As the Third Circuit noted in Davis, 183 F3d at 257 n. 12, limits must be imposed during cross-examination regarding credibility findings of a witness that were made in a different proceeding, and thus, defendant may not use the court's opinion in Gilliam for impeachment to show that Ference's testimony was less than credible in that case. "Such evidence would not only be hearsay to the extent it contains assertion of fact, it would be inadmissible extrinsic evidence under Rule 608(b)." Id. The Third Circuit found that "[a]llowing a line of questioning [regarding a third person's opinion about prior acts] not only puts hearsay statements before the jury, it injects the views of a third person into the case to contradict the witness", and that "[t]his injection of extrinsic evidence not only runs afoul of Rule 608(b), but also sets the stage for a mini-trial regarding a tangential issue of dubious probative value that is laden with potential undue prejudice." Id. Thus, defendant Guerrier cannot use or make reference to Judge Mariani's findings in his opinion that Ference was not completely credible in his Gilliam suppression hearing testimony.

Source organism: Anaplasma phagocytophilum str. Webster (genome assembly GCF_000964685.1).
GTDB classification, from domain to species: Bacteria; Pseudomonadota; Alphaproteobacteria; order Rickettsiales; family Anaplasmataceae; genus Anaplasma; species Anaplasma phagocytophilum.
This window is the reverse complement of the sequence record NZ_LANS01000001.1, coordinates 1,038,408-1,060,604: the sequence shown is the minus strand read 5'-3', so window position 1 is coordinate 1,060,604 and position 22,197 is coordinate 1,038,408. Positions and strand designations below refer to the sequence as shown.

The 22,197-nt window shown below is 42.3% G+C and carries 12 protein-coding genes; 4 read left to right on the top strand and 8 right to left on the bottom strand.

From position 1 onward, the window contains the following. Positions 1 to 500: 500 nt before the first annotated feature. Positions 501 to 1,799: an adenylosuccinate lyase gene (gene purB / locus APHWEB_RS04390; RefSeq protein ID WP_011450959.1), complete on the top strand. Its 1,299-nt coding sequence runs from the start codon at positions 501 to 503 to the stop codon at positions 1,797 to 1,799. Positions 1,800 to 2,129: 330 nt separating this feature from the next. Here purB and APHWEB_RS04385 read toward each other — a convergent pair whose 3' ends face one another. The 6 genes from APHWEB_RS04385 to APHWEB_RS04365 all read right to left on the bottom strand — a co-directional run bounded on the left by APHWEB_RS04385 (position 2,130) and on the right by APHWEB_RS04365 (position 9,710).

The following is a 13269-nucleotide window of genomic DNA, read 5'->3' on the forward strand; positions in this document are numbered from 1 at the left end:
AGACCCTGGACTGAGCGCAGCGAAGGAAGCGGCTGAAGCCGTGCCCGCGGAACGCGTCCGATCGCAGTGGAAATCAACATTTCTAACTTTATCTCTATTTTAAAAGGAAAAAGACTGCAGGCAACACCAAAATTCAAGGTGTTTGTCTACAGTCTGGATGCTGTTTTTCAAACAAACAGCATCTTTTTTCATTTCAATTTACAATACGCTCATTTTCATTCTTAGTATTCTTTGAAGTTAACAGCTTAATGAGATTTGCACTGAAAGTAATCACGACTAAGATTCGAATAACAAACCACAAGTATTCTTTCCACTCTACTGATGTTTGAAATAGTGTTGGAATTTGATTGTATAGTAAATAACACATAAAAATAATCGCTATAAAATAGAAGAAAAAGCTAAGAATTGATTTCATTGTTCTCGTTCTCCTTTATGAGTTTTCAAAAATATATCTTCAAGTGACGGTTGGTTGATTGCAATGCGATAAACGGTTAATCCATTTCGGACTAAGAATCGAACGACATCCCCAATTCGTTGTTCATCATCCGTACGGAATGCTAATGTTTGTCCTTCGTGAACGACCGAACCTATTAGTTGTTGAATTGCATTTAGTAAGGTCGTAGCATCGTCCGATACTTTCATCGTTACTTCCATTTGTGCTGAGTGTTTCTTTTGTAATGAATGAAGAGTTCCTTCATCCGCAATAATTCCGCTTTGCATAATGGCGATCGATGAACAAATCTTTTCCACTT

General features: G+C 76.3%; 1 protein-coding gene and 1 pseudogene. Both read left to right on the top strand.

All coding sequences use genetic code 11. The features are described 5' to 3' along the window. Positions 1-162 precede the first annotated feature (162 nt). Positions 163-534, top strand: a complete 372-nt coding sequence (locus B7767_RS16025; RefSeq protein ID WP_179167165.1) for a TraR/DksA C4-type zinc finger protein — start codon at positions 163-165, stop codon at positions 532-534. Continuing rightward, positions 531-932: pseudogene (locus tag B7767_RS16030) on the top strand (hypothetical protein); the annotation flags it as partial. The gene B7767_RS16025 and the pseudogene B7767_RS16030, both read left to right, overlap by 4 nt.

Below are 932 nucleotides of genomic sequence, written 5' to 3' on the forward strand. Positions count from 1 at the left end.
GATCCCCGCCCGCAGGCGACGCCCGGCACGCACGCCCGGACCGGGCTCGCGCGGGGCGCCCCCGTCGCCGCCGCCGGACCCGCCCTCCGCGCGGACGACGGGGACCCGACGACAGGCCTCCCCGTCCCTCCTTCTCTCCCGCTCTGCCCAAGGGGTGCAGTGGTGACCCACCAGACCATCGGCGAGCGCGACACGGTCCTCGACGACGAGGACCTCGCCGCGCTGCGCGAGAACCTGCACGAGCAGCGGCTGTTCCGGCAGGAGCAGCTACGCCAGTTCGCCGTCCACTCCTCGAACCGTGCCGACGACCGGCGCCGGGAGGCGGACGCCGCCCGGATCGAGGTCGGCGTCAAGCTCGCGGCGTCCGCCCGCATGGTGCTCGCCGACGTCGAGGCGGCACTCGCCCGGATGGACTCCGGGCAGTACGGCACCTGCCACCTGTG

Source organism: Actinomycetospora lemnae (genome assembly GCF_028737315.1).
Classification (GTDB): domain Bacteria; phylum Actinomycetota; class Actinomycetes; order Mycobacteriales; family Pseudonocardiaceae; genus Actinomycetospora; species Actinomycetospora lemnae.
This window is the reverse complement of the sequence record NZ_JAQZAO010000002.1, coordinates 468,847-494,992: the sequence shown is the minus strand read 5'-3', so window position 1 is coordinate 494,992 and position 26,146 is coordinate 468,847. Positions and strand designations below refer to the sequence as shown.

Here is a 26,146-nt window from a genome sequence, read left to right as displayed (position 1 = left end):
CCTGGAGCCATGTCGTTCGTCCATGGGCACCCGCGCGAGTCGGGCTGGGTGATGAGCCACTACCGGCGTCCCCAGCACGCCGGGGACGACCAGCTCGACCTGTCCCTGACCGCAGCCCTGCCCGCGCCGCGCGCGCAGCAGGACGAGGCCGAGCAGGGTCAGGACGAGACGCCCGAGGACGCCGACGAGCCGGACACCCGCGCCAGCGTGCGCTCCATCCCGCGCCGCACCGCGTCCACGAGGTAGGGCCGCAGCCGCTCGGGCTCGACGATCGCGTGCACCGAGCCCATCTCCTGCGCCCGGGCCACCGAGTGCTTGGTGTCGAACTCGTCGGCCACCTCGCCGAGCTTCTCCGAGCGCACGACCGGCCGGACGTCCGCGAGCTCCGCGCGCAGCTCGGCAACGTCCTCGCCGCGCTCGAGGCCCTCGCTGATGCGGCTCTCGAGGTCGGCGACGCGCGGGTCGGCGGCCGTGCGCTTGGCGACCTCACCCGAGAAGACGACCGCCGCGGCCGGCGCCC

Next, the court must consider whether the defendant can question Ference about his actions in the Gilliam case without referencing the court's findings or introducing the court's opinion.